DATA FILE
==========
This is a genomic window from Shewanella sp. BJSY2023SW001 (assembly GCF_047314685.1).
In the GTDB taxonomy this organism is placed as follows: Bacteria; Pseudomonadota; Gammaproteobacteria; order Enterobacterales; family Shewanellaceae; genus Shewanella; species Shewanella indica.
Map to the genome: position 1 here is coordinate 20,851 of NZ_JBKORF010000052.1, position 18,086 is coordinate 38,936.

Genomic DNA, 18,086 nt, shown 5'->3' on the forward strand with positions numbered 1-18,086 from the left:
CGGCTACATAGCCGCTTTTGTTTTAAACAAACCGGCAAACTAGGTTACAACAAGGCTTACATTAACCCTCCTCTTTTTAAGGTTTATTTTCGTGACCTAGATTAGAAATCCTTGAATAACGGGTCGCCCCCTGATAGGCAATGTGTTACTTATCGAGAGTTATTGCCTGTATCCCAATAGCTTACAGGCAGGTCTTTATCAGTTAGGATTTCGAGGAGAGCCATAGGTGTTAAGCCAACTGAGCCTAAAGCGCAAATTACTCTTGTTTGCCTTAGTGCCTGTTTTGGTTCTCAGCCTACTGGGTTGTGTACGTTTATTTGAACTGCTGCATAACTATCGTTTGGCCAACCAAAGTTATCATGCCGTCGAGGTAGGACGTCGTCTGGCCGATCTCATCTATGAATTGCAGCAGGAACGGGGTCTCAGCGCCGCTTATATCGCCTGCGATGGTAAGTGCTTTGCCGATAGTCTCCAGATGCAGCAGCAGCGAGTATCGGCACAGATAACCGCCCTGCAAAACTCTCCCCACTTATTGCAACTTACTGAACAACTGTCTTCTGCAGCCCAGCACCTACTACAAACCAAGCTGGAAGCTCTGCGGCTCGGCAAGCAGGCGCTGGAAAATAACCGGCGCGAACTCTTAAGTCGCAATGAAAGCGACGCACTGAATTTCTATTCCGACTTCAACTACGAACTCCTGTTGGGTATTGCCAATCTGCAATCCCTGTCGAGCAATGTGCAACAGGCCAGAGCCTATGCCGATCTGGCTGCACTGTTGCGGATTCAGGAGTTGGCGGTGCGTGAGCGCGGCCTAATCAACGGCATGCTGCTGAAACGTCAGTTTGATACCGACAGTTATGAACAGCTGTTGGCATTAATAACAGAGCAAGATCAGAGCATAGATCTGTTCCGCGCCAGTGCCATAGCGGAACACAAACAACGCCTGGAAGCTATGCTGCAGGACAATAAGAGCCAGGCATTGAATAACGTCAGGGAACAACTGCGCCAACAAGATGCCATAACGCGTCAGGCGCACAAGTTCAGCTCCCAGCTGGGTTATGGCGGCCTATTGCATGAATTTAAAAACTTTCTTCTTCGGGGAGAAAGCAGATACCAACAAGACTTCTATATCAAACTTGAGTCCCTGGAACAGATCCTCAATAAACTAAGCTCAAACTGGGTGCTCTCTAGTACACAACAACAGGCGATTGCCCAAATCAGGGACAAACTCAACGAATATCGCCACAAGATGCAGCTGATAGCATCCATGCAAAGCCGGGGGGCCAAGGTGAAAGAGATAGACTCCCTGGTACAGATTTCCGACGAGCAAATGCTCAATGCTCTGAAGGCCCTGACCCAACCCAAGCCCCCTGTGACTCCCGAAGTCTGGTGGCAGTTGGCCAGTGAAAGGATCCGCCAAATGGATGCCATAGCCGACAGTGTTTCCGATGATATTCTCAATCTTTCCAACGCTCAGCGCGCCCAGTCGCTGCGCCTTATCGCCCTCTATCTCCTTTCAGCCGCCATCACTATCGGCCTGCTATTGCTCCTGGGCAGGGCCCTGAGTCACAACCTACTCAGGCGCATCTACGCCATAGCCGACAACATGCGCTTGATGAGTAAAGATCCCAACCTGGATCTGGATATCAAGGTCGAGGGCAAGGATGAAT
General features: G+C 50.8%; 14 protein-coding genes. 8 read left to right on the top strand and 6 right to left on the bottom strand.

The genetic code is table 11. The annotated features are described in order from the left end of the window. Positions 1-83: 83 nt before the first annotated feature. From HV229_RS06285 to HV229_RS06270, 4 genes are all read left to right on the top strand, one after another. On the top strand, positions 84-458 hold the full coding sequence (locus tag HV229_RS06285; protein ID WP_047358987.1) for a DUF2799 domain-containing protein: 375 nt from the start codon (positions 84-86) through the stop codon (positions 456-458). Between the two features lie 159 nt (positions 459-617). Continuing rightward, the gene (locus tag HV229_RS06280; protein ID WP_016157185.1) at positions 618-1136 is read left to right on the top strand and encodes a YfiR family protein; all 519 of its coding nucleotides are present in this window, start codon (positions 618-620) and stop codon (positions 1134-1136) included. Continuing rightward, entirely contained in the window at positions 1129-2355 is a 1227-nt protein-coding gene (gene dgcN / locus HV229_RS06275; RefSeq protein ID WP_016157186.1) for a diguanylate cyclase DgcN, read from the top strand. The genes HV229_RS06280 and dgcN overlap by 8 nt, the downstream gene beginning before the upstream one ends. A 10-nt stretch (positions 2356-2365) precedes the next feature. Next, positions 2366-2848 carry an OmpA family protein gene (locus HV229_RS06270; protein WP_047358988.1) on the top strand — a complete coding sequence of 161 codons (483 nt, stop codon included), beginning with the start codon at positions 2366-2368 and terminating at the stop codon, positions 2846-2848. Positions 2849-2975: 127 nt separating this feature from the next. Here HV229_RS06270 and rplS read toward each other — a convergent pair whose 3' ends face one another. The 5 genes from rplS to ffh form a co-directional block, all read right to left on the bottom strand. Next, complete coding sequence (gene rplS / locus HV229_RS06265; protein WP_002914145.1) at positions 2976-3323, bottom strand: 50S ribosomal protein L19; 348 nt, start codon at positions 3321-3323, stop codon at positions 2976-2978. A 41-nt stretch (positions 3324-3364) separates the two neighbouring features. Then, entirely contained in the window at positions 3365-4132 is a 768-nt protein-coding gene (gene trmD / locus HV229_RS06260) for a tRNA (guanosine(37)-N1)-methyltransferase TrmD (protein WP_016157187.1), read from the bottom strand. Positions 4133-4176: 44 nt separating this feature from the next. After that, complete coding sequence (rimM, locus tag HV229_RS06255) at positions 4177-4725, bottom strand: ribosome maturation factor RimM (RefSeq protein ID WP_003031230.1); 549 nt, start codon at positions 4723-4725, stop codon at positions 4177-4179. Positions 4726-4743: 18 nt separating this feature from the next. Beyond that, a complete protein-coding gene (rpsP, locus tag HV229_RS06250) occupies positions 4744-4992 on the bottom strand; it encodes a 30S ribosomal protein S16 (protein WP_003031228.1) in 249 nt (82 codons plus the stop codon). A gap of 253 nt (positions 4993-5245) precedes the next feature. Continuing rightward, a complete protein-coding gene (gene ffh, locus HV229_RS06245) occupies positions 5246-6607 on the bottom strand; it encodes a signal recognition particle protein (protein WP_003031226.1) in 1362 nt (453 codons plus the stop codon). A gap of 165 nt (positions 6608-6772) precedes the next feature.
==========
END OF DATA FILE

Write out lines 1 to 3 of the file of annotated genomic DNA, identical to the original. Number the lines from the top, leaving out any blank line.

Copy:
This is a genomic window from Shewanella sp. BJSY2023SW001 (assembly GCF_047314685.1).
In the GTDB taxonomy this organism is placed as follows: Bacteria; Pseudomonadota; Gammaproteobacteria; order Enterobacterales; family Shewanellaceae; genus Shewanella; species Shewanella indica.
Map to the genome: position 1 here is coordinate 20,851 of NZ_JBKORF010000052.1, position 18,086 is coordinate 38,936.